In 1965 two liturgical texts appeared and were imposed by authority. It was ordered that they be incorporated in the Roman Missal and faithfully observed "ab omnibus".
The first was an Ordo Missae. It was a very lightly revised Order, which nobody could criticise as belonging to a hermeneutic of rupture. Its 'organic' changes were, mainly, the elimination of the psalm Judica (which was not invariably said in the earlier rite) and of the Last Gospel (which also already had its rubrical elements of instability). The Doxology of the Canon and the Libera nos were to be said or sung aloud. Corpus Christ became the form at the administration of Holy Communion to the people - a rite which now became integral to the Order of Mass instead of an occasional appendage. Optionally, the Liturgy of the Word could be done at the sedilia.
I have it on authority which I regard as first-hand and reliable that Archbishop Marcel Lefebvre himself contentedly used this revised Order of Mass for some years, and only reverted to the books of 1962 when it became clear that the rite of 1965 was itself to be superseded by a rite which exemplified rupture rather than continuity. In view of the Decree accompanying this Order of 1965, it seems to me at least arguable that this was the legally correct form of the Old Rite until Benedict XVI in his motu proprio imposed the books of 1962.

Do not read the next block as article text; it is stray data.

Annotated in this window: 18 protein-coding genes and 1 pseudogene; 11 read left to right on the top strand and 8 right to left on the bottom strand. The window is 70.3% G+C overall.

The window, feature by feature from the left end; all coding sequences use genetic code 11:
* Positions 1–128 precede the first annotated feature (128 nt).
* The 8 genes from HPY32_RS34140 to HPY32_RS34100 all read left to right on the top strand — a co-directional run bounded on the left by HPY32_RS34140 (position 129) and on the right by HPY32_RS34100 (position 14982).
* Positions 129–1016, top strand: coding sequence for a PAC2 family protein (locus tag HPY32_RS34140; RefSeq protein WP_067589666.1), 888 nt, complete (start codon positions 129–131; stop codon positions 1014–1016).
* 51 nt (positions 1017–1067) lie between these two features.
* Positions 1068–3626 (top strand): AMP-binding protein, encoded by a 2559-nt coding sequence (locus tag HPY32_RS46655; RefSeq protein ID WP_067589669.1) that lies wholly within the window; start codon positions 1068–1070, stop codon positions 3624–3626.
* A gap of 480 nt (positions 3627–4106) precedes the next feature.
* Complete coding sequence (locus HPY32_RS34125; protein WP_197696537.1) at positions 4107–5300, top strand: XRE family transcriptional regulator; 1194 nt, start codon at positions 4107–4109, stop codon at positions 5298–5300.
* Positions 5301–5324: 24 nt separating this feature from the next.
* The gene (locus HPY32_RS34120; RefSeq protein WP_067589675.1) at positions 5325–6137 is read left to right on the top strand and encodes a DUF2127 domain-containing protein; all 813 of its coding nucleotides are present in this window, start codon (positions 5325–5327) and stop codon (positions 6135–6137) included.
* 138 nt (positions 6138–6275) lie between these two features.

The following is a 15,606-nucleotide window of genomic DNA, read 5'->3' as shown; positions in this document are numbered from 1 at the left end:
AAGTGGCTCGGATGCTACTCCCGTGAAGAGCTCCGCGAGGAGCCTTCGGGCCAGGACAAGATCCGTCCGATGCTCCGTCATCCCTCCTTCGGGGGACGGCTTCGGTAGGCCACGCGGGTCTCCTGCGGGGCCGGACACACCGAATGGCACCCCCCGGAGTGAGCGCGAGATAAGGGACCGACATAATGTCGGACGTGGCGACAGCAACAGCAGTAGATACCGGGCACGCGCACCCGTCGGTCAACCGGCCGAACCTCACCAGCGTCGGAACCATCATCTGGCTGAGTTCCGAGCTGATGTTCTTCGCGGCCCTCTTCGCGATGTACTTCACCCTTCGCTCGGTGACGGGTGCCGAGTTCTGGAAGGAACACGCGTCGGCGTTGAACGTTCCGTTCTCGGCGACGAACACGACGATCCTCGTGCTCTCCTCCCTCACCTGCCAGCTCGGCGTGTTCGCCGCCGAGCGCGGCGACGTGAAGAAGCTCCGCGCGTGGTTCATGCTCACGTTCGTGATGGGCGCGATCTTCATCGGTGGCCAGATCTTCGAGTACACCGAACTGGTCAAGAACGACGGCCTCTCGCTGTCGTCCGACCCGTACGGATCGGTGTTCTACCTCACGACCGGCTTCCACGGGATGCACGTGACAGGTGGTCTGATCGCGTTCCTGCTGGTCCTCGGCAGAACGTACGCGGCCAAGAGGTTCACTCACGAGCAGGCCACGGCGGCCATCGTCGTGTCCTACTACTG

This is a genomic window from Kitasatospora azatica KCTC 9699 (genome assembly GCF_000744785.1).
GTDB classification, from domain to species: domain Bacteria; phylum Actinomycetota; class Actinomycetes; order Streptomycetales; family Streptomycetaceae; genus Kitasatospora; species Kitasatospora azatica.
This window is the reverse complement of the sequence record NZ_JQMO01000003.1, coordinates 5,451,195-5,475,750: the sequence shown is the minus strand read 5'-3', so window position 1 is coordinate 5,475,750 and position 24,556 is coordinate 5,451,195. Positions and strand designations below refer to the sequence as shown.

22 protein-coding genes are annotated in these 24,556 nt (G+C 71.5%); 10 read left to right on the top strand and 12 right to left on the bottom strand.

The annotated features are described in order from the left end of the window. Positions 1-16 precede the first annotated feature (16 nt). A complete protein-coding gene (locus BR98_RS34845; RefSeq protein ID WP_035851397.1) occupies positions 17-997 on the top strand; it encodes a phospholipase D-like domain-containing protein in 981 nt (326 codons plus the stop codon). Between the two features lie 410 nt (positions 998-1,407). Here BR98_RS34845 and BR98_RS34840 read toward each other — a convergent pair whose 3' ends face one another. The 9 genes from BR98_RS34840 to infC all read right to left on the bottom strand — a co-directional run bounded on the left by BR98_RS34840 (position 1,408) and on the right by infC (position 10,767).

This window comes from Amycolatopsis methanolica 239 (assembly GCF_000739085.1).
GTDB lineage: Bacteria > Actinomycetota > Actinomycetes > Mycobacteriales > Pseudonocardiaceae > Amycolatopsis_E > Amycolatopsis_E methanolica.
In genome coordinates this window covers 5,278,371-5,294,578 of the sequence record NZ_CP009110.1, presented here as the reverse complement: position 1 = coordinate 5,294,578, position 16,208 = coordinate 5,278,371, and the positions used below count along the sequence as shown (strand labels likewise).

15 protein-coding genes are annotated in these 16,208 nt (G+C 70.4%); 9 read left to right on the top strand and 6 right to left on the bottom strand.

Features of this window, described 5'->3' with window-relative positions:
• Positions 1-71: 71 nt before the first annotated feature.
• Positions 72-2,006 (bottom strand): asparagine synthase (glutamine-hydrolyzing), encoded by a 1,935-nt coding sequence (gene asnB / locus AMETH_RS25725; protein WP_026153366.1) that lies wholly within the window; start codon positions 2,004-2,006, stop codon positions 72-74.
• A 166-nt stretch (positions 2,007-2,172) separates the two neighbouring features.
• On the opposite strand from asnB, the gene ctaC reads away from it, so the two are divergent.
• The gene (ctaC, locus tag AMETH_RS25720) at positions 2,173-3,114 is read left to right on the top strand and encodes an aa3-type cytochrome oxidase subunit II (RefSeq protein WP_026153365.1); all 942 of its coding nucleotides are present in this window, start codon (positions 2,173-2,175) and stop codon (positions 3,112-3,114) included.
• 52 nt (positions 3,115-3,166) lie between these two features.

A few weeks later, Rome issued an Order for Concelebration to go with the revised Order of Mass. At this point in this post, my post of October 16 0n Sacrosanctum Concilium is deemed to be an essential footnote. That rite of Concelebration presupposed the substantially unspoiled Old Rite of Mass. The concelebrants were to wear all their vestments - including the maniple. They were recommended to hold a paten under the Host after receiving it. But I find most interesting the features of this rite which were forgotten when the Bugnini Mass, and its associated rite of Concelebration, were authorised. The 1965 rubrics were very concerned about the numbers of concelebrants (Bad Marini's book gives background to this particular worry). The bishop was ordered to keep an eye on this. The controlling principle was to be that all the concelebrants be able to stand around the altar, even though each one might not be able directly to touch it. This would exclude some of the monster concelebrations which have become fashionable, not only among RCs but Anglican Catholics (one recalls the great Millennium Mass, and the SSC celebrations a few years ago).
The rite also repeated the Conciliar provision that every priest retains an almost absolute right to say his own separate Mass.
It has, I know, been suggested that this Rite of Concelebration is still legally available to accompany the Traditional Mass.
It seems to me that we traditionalists ought to be open to proper 'organic' development of the Liturgy. At the moment, in the RC Church, traditionalists are naturally so wounded by the traumata of the last 40 years that they need the stability of the 1962 rite in its unmuckedaboutwith state. That is natural. Indeed, in S Thomas's I celebrate it uncorrupted and in accordance with a Calendar even earlier than that of 1962. But in principle, Traditionalism is damaged by being turned into Fundamentalism. Liturgy has always - organically - developed, and, paradoxically, this mutability is part of Tradition. Ultimately, we must free ourselves from unnecessary hangups and a fetich for the rite of some particular year. The standing of the traditional Mass can only be enhanced if its gentle and organic evolution does not automatically and fanatically exclude elements of the Bugnini Mass.
And Concelebration in the circumstances mandated by the Council - see my October 16 post - is one such element.